You might want to consider a laser 2000 as well or possibly a Topper Xenon or a Tasar (which has no kite at all).

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Post Options Post Options   Quote ChrisJ Quote  Post ReplyReply Direct Link To This Post Posted: 26 Oct 07 at 10:31am

Which is your local resevoir? Do they sail the 200 or the 400 or Laser 2000's? That will make a big difference.

The 200 is definately smaller and needs less grunt - but it is also tippier and likely to put you in the water more.

The 400 needs more sitting out, but it is more forgiving in that it takes a bit longer to do things, so giving you more time to react.

BOTH will require swimming while you learn! The 2000 will give you even more time to react, allow you to cruise as well as race (the fully battened sails are designed for fast NOT easy sailing), and hold their value really well.

22 stone is "fairly heavy" for a 200, so you will be disadvantaged in the medium stuff. 22 stone is "fairly light" for a 400, so sailing on the sea, in open waters or in winds of force 4 or more will be a proper handful. 22 stone is ideal for a Laser 2000.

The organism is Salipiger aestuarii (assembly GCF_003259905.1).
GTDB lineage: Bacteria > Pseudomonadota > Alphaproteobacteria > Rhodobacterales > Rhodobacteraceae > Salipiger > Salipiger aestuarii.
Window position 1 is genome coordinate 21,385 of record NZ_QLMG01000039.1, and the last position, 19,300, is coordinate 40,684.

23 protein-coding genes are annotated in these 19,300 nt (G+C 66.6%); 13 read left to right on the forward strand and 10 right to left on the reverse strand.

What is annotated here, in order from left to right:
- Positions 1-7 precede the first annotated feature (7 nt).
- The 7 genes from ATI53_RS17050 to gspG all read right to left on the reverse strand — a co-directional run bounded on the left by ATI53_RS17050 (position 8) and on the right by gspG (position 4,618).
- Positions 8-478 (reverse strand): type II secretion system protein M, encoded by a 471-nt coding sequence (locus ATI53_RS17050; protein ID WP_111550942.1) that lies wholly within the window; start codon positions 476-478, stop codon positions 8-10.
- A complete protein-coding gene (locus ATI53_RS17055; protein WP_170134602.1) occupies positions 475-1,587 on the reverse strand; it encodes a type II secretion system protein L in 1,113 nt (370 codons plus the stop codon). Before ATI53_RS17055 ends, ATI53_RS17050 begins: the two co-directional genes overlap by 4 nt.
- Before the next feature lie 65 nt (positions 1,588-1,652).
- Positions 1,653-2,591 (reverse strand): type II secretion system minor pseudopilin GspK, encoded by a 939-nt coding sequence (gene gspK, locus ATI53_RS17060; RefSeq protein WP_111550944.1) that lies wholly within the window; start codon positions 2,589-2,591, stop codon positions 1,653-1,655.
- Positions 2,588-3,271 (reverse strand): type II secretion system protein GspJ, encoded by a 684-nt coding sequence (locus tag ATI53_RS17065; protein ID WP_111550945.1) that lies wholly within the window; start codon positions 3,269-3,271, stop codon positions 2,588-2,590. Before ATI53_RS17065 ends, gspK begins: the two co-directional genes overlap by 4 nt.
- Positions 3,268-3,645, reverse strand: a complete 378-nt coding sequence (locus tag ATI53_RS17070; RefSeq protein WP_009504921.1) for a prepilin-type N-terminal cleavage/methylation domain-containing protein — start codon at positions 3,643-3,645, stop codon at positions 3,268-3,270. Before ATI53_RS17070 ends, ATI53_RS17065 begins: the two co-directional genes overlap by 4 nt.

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Post Options Post Options   Quote Chew my RS Quote  Post ReplyReply Direct Link To This Post Posted: 26 Oct 07 at 10:57am
Exctly what I was trying to say, but you put it better!
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Post Options Post Options   Quote Wes Quote  Post ReplyReply Direct Link To This Post Posted: 13 Nov 07 at 10:12am

Just stumbled across this post, though I'd add my little bit into it.

As TT said, I bought a 400 to learn to sail in. I came from a windsurfing background and am not a small guy (13st). The Mrs came from a yachting background so we bought a dinghy to meet in the middle. Both of us are very competative and have competed internationaly at various sports.

I loved the 400, it was fast, exciting, the sheet loads were not too high and it had a great grin factor about it. Yes the learning curve was steep, but I'd only sailed dinghies for 3 hours in total before!

The Mrs - she hated  the 400. She could barley sheet the jib in, could not raise the spinnaker quickly (or in a blow, at all), always dropped it into the water as it came down and worst of all, was too short to hike the damn thing! She ended up being scared of sailing which was no good for either one of us,